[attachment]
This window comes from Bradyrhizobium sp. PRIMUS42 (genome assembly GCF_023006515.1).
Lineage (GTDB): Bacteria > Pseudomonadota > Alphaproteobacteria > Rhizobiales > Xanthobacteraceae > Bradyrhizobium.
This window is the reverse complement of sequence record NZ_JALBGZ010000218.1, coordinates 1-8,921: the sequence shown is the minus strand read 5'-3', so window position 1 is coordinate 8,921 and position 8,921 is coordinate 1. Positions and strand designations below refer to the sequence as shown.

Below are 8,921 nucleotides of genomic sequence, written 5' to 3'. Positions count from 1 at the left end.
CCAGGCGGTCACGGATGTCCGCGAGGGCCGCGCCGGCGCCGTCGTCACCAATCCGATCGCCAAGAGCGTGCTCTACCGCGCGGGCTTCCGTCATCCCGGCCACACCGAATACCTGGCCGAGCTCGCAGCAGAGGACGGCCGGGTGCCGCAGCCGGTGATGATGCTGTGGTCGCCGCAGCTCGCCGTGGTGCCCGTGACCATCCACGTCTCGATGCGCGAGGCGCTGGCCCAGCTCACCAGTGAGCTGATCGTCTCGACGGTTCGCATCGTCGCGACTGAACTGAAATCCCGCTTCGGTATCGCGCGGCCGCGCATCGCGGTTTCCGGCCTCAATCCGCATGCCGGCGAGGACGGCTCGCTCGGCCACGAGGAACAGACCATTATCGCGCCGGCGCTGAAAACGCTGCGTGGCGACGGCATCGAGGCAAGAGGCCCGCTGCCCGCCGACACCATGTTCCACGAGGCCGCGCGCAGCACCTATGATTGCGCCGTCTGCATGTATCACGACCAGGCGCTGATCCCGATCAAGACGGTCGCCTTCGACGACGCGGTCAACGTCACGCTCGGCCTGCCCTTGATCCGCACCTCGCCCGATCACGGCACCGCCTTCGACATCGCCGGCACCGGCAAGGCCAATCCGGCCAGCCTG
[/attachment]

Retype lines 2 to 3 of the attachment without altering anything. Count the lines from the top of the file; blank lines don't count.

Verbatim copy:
Lineage (GTDB): Bacteria > Pseudomonadota > Alphaproteobacteria > Rhizobiales > Xanthobacteraceae > Bradyrhizobium.
This window is the reverse complement of sequence record NZ_JALBGZ010000218.1, coordinates 1-8,921: the sequence shown is the minus strand read 5'-3', so window position 1 is coordinate 8,921 and position 8,921 is coordinate 1. Positions and strand designations below refer to the sequence as shown.